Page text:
Introduction to Help-desk Management

There are many different ways in which you can manage and automate your help-desk…your approach has much to do with your current library environment and available resources. Do you have policies and procedures in place to help your staff handle tech support issues? Are you large enough that you could benefit from some help-desk management software? Do you have a regular maintenance routine for your computers? Are you making an effort to standardize your IT infrastructure? Our intent here is to give you the information and tools you need to evaluate your help-desk support needs and take appropriate action.

Why Should You Actively Manage Your Help-Desk?

  • Protect your IT investments. Computers that aren’t supported and maintained properly will break down more often and cease to function sooner.
  • Make IT staff more effective. Remote desktop tools cut down on travel, and help-desk management software helps your techies manage their time and their workflow.
  • Boost staff productivity. The longer your colleagues have to wait for tech support, the less work they can do.
  • Avoid “shadow” tech support. If staff has to wait too long, they’ll often try to fix problems on their own or find workarounds. This usually winds up costing you more lost time and productivity. Also, staff can sometimes make a problem worse with their fixes, and their workarounds may pose a security problem.

Key Actions

To help you better understand your tech support situation, we have included a Library Tech Support Evaluation Sheet.

Stories from the Field

We just have to figure it out. We are a very small library, and we don’t have some of the services that bigger towns have. Last resort, there is one place in town we could hire a technician from, but the library’s budget doesn’t have a lot of money for things like that. So usually what I’ve done in the past, if there’s just something that I can’t figure out, I call other librarians from surrounding areas and ask them if something like that has happened to them and what they’ve done. For instance, we actually got a grant from Gates, and one of the librarians from Miles City came and helped me set up the computers because I was new. Well, I wasn’t new, but my job had changed, and I went from cataloging to more of the technology part of what our library does. And she came down. She helped us. It was phenomenal and amazing. It was Hannah Nash from Miles City. We have such great contact and support from other libraries that if I can’t figure it out myself, that’s how we usually get things done.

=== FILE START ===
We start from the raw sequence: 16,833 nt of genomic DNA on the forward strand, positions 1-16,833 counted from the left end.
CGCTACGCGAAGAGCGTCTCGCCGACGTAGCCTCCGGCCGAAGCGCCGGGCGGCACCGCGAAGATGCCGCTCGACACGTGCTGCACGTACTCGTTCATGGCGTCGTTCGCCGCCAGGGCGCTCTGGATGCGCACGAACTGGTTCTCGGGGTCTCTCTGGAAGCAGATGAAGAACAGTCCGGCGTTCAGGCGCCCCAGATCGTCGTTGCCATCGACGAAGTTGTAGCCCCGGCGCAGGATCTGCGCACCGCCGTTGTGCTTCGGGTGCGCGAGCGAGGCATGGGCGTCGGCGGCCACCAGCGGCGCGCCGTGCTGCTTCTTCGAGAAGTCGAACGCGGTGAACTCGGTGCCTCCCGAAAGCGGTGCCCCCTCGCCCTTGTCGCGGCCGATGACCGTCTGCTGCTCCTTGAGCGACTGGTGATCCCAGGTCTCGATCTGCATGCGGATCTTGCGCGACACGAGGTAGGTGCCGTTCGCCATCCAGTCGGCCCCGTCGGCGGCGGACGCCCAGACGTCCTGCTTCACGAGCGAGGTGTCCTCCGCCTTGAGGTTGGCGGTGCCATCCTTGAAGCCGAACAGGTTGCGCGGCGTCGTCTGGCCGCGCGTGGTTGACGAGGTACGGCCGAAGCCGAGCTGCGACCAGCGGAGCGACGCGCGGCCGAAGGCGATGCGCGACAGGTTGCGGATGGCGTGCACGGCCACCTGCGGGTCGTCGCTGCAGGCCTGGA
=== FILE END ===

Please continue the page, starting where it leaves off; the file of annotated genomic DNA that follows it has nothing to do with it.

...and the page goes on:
Dawn Kingstad
Glendive Public Library, MT

It can be very frustrating thinking, “All I want is this one little thing fixed.” But he knows that we’re functioning okay without it. It’s not going to cause the system to shut down. And he may have another client whose system is shutting down. So we keep saying, 'Would you please hire more people? Hire some more people, we need more time.' And I think the distance is also a problem. If he were just down the road or 20 minutes away, that would be really helpful. But it’s an hour and a half to two hours for him to get here from his office. So it isn’t just an hour quick fix. It’s an hour quick fix plus three-hour round trip drive.

Drusilla Carter
Carter Chesterfield County Library, SC

I do most of the tech support because we have an extremely small budget for technology. My IT guy also works for some of the rural schools in our area, and he lives 20 miles away from here as well, so he’s not readily available. And so I do a good majority of the IT work and then when I run into things that I just can’t deal with, or don’t have the time to deal with we call him in and usually he’ll take the computer off premises and take a look at it. I try not to call him very often because we have $1,500 a year for tech maintenance. And then through another grant from the state I have $1,200, so altogether I have $2,700 for technology for the entire year.

Michelle Fenger
Ronan City Library, MT

In other consortiums where I've worked at it seems to me that it's a pretty typical model that the central office or the consortium wants to have a single point of contact for technical concerns at each branch library so that there's coordination and communication. It's also, I think, more of a 'train the trainer' kind of model. The local tech person takes on some responsibility and feels empowered to train staff at their local branch. They're all regular library staff. Here, our tech person, she has many, many responsibilities but I believe that she just kind of bubbled up to the top of the heap as the person that's most interested and most adept at technology.

Paul Ericsson
Bemidji Public Library, MN

Further Resources

To find out more, see the Further Resources section.